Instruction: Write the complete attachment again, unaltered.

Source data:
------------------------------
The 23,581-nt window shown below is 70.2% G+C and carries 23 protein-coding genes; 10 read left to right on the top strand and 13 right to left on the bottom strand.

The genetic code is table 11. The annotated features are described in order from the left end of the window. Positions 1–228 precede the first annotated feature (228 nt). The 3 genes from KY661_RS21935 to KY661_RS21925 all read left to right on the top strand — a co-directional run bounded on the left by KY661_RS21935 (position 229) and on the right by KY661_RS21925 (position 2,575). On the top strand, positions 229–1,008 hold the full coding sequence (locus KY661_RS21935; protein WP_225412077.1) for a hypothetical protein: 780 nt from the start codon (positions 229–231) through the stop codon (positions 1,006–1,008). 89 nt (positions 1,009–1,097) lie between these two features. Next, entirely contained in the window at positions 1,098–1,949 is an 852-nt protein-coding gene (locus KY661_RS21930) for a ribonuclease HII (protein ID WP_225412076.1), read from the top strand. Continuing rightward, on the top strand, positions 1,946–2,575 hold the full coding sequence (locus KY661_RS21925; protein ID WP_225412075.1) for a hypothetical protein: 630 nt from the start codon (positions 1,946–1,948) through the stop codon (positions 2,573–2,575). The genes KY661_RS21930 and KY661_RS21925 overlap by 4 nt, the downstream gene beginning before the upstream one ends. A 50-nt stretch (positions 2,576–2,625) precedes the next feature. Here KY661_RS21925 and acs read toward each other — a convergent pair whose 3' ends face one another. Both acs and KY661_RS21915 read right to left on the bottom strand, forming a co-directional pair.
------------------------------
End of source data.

The 23,581-nt window shown below is 70.2% G+C and carries 23 protein-coding genes; 10 read left to right on the top strand and 13 right to left on the bottom strand.

The genetic code is table 11. The annotated features are described in order from the left end of the window. Positions 1–228 precede the first annotated feature (228 nt). The 3 genes from KY661_RS21935 to KY661_RS21925 all read left to right on the top strand — a co-directional run bounded on the left by KY661_RS21935 (position 229) and on the right by KY661_RS21925 (position 2,575). On the top strand, positions 229–1,008 hold the full coding sequence (locus KY661_RS21935; protein WP_225412077.1) for a hypothetical protein: 780 nt from the start codon (positions 229–231) through the stop codon (positions 1,006–1,008). 89 nt (positions 1,009–1,097) lie between these two features. Next, entirely contained in the window at positions 1,098–1,949 is an 852-nt protein-coding gene (locus KY661_RS21930) for a ribonuclease HII (protein ID WP_225412076.1), read from the top strand. Continuing rightward, on the top strand, positions 1,946–2,575 hold the full coding sequence (locus KY661_RS21925; protein ID WP_225412075.1) for a hypothetical protein: 630 nt from the start codon (positions 1,946–1,948) through the stop codon (positions 2,573–2,575). The genes KY661_RS21930 and KY661_RS21925 overlap by 4 nt, the downstream gene beginning before the upstream one ends. A 50-nt stretch (positions 2,576–2,625) precedes the next feature. Here KY661_RS21925 and acs read toward each other — a convergent pair whose 3' ends face one another. Both acs and KY661_RS21915 read right to left on the bottom strand, forming a co-directional pair.